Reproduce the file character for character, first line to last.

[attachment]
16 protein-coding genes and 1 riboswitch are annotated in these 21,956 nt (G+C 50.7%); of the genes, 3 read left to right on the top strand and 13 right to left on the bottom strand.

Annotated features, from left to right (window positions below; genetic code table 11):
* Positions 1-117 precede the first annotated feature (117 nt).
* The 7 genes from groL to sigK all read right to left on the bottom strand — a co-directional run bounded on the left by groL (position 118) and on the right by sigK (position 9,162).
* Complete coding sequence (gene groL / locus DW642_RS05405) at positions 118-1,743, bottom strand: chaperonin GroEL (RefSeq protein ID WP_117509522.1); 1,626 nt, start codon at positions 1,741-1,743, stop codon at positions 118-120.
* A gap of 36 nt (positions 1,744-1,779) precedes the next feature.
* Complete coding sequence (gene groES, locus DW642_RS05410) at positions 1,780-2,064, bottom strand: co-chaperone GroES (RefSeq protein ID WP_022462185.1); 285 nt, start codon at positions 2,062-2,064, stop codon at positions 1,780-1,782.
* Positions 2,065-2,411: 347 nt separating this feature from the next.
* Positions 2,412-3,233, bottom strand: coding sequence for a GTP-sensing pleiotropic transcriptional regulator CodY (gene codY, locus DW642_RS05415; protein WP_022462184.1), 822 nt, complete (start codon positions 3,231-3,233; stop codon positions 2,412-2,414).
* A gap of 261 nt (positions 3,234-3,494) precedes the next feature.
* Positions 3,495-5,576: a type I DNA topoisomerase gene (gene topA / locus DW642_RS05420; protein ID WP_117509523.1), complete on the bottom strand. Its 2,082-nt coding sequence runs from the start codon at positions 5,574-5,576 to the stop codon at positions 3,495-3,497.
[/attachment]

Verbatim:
16 protein-coding genes and 1 riboswitch are annotated in these 21,956 nt (G+C 50.7%); of the genes, 3 read left to right on the top strand and 13 right to left on the bottom strand.

Annotated features, from left to right (window positions below; genetic code table 11):
* Positions 1-117 precede the first annotated feature (117 nt).
* The 7 genes from groL to sigK all read right to left on the bottom strand — a co-directional run bounded on the left by groL (position 118) and on the right by sigK (position 9,162).
* Complete coding sequence (gene groL / locus DW642_RS05405) at positions 118-1,743, bottom strand: chaperonin GroEL (RefSeq protein ID WP_117509522.1); 1,626 nt, start codon at positions 1,741-1,743, stop codon at positions 118-120.
* A gap of 36 nt (positions 1,744-1,779) precedes the next feature.
* Complete coding sequence (gene groES, locus DW642_RS05410) at positions 1,780-2,064, bottom strand: co-chaperone GroES (RefSeq protein ID WP_022462185.1); 285 nt, start codon at positions 2,062-2,064, stop codon at positions 1,780-1,782.
* Positions 2,065-2,411: 347 nt separating this feature from the next.
* Positions 2,412-3,233, bottom strand: coding sequence for a GTP-sensing pleiotropic transcriptional regulator CodY (gene codY, locus DW642_RS05415; protein WP_022462184.1), 822 nt, complete (start codon positions 3,231-3,233; stop codon positions 2,412-2,414).
* A gap of 261 nt (positions 3,234-3,494) precedes the next feature.
* Positions 3,495-5,576: a type I DNA topoisomerase gene (gene topA / locus DW642_RS05420; protein ID WP_117509523.1), complete on the bottom strand. Its 2,082-nt coding sequence runs from the start codon at positions 5,574-5,576 to the stop codon at positions 3,495-3,497.